FEDERAL GRAND JURY INDICTS NAVAJO MAN FROM CROWNPOINT ON FEDERAL ASSAULT AND FIREARM CHARGES ARISING FROM DRIVE-BY SHOOTING THAT INJURED TWO NAVAJO CHILDREN
ALBUQUERQUE – A federal grand jury sitting in Albuquerque, N.M., returned an indictment yesterday charging Eli Frank Woody, 25, an enrolled member of the Navajo Nation who resides in Crownpoint, N.M., with federal assault and firearm charges arising out of a July 18, 2019 drive-by shooting that injured two Navajo children.
The three-count indictment charges Woody with two counts of assault resulting in serious bodily injury to a child, and discharging a firearm during a crime of violence. According to the indictment, Woody assaulted and seriously injured two minor children on July 18, 2019, in Indian County in McKinley County, N.M. The indictment also alleges that Woody used and discharged a firearm to assault the two minor victims, causing them to suffer serious bodily injury. Woody is scheduled to be arraigned on the indictment on Aug. 21, 2019, in federal court in Albuquerque.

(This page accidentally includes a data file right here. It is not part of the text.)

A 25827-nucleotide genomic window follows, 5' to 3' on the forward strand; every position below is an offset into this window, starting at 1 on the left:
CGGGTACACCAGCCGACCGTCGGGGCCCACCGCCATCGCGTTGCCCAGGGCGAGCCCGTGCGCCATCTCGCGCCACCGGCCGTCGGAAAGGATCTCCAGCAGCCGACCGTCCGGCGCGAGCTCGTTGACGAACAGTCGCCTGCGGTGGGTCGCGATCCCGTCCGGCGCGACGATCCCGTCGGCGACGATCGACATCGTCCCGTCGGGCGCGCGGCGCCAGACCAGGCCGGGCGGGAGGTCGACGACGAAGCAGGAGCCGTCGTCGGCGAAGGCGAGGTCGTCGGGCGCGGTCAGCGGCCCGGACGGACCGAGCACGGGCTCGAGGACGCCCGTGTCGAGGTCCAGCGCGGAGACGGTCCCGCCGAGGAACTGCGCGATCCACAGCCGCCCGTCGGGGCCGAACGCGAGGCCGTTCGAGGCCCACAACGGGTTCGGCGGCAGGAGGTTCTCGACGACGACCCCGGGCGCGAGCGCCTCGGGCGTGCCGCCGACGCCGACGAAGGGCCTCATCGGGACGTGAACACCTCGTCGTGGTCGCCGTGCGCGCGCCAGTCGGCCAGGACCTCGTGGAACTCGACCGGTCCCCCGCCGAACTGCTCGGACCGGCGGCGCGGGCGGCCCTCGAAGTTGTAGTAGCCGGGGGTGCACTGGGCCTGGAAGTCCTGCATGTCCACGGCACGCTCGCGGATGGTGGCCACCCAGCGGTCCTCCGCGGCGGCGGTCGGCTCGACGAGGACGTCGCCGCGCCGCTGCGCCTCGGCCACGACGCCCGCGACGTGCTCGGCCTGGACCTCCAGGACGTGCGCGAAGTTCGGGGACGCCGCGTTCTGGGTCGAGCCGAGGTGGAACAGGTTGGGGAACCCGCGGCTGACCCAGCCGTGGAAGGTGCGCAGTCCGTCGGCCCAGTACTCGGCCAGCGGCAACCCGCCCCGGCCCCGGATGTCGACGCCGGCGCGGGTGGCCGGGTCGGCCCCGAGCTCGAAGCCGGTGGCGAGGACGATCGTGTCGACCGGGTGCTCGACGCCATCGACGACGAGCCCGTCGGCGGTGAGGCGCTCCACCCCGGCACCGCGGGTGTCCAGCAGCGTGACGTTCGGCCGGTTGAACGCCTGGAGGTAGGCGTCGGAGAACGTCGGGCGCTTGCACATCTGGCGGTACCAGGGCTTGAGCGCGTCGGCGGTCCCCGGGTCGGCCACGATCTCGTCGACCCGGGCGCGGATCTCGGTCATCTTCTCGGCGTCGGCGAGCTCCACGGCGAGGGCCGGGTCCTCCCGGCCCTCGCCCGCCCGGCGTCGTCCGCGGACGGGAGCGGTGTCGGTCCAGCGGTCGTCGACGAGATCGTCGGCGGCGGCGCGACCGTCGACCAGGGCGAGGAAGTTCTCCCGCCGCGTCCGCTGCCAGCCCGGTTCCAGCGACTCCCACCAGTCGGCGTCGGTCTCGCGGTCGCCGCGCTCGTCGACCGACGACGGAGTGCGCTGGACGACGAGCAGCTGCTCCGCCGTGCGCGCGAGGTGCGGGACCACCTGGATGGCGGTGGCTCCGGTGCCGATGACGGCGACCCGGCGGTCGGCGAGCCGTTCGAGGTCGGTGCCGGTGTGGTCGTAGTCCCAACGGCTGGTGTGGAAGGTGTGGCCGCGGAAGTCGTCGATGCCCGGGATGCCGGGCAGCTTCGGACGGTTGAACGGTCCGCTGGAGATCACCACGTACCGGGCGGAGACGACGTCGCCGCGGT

Woody was arrested on July 24, 2019, on federal charges arising out of the July 18, 2019 incident which were set forth in a criminal complaint that was filed on July 19, 2019. According to the criminal complaint, on July 18, 2019, Woody allegedly fired a shotgun from a vehicle, in which he was a passenger, into a residence, injuring two Navajo children who were inside the residence. The residence was located in Crownpoint, which is located within the Navajo Indian Reservation. The complaint stated that the children were transported to a hospital for medical care and survived the shooting.
Woody has been released to a halfway house under pretrial supervision pending trial, which has yet to be scheduled.
If convicted on the charges in the indictment, Woody faces up to ten years on each of the assault charges, and a mandatory minimum of ten years and a maximum of life imprisonment on the firearms charge that must be served consecutive to any sentence imposed on the assault charges.
Charges in criminal complaints and indictment are only allegations. Defendants are presumed innocent unless and until proven guilty.
The Gallup office of the FBI and the Crownpoint office of the Navajo Nation Division of Public Safety investigated the case, which is being prosecuted by Assistant U.S. Attorney David P. Cowen.